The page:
Query: Long

By , February 18, 2013

2/17/2013 22:06:54
Suzanne Long




The LONG family were early settlers of New Hope Creek, Chapel Hill in 1642.    They are shown on a stone Revolutionary Patriot Monument at New Hope Church as Patriots but I can find no documentation of their service in the Revolutionary war.    I am trying to prove George LONG as a patriot to DAR.  A family book “”Son of Carolina”” written by Augustus White LONG of Duke University wrote that George LONG fought in the Battle of Alamance which was considered the first battle of the revolutionary war.  I really need help as I’ve been researching for a long time and am stuck.  I do hope someone in the society is interested in helping me to prove this forgotten American Patriot.  Thank you in advance.  Hopefully, Suzanne Long O’Rourke”


If you have information on the above persons, or access to relevant records, feel free to leave a REPLY below.


2 Responses to “Query: Long”

  1. Stewart says:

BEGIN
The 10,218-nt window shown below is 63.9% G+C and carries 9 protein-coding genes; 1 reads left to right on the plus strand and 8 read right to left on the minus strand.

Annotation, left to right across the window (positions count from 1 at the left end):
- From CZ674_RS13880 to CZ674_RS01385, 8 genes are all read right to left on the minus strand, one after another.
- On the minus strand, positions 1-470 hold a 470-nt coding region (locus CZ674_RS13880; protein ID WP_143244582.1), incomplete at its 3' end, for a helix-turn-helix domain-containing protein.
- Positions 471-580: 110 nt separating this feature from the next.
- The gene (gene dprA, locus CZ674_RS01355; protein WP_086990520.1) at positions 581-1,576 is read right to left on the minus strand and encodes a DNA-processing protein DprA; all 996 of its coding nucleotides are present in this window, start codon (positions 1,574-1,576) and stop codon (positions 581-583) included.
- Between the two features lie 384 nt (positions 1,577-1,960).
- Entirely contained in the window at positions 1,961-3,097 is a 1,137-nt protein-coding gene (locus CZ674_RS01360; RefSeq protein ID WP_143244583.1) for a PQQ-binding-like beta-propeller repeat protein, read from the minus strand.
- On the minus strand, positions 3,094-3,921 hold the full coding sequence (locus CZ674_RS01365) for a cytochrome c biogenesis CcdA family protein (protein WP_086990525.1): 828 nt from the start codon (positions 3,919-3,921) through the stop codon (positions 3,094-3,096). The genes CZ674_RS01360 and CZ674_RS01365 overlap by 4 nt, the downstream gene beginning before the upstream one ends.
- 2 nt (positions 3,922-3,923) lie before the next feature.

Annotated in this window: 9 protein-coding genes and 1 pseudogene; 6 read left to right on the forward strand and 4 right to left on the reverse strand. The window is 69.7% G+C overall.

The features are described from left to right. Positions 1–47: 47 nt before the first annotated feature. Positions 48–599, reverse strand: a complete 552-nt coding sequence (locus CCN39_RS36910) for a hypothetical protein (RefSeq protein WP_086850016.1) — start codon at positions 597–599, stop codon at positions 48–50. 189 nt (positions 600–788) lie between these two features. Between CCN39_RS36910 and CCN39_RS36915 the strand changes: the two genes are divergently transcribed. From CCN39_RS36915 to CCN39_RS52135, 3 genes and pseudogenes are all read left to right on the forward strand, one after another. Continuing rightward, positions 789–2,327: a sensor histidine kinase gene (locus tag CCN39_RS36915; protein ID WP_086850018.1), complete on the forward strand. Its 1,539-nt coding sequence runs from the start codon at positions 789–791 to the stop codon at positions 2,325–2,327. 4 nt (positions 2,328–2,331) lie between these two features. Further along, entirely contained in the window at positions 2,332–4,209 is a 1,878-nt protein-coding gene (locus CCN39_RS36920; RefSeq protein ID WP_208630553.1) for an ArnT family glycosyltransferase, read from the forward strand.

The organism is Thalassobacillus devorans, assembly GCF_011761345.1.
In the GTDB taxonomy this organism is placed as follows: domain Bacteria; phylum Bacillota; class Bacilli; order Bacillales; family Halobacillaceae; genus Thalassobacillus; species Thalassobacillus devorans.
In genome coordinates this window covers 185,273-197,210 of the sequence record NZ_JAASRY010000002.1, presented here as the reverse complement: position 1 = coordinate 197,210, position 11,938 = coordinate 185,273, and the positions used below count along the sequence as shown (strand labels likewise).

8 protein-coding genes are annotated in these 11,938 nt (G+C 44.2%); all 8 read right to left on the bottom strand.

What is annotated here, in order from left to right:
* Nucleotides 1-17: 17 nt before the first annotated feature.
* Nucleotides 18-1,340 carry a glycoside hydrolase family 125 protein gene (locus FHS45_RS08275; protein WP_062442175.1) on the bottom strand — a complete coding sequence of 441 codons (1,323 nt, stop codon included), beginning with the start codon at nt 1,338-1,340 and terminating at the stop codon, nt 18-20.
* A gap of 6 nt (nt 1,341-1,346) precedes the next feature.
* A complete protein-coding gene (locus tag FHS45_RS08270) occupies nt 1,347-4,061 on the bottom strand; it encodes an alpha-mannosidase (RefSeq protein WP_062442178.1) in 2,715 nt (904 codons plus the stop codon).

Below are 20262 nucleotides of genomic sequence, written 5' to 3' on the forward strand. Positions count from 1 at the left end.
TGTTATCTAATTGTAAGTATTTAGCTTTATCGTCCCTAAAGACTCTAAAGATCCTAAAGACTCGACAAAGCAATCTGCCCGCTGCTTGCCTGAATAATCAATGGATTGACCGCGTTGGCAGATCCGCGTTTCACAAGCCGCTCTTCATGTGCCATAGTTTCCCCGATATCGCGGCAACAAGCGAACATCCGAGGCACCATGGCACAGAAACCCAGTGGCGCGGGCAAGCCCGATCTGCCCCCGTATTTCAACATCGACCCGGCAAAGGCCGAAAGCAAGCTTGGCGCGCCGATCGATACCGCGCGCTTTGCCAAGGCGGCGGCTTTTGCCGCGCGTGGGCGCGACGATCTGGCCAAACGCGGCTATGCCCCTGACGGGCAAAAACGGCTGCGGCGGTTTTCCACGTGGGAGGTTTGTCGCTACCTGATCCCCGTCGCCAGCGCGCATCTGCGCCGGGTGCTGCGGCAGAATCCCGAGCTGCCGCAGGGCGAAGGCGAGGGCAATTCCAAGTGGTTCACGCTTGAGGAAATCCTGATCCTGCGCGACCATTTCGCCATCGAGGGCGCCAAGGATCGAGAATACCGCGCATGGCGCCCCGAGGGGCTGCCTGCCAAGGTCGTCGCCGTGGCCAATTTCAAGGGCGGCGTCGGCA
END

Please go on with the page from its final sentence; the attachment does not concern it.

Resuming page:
As a SAR member, I know that NEITHER the DAR or SAR accept the Battle of Alamance as a valid war – because, this is nothing to do with the Revolution. July 4, 1776 is the date, with just one exception, up north.
    As a side note: IF LONG fought with Gov Tryon, there will be a record. Since the “Regulators” were NOT a formal group, there are no official records. This was another problem which would come out – IF the DAR/SAR were to accept this event. Again, at this point they do NOT.
    We had a Long relative in the SAR, who was from the Long family in Caswell County. They were very active in the American Revolution.
    Have you checked the SAR books??

  2. Stewart says:

    Oh – for the record, The Battle of Alamance occured as a colony, May 1771. The regulators were citizens of the colony. The State Militia, under the Governor (Tryon) was the other side of the event. All Royal Governors had the power to invoke a State Militia. Therefore, Tryon was executing normal – due process.
    The State Militia was made up of citizens. There were NO British Army, there were NO British Red Coats involved. Therefore, the REAL definition of the Battle of Alamance was “citizen against citizen” or a civil war.
    As Past NCSSAR State Historian, I can tell you this battle is a controversial one, in relation to the American Revolution. Therefore I continued to hold the view, let ALL events be valid AFTER July 4, 1776.
    Yet, here in North Carolina, the Battle at Moores Creek occured Feb 1776, pre independence. So there was a move to use the year 1775 as the line in the sand, so to speak.
    Bottom line – 1771 is British Rule, Colonists, with a divided viewpoint over some local issues.

Leave a Reply

Panorama Theme by Themocracy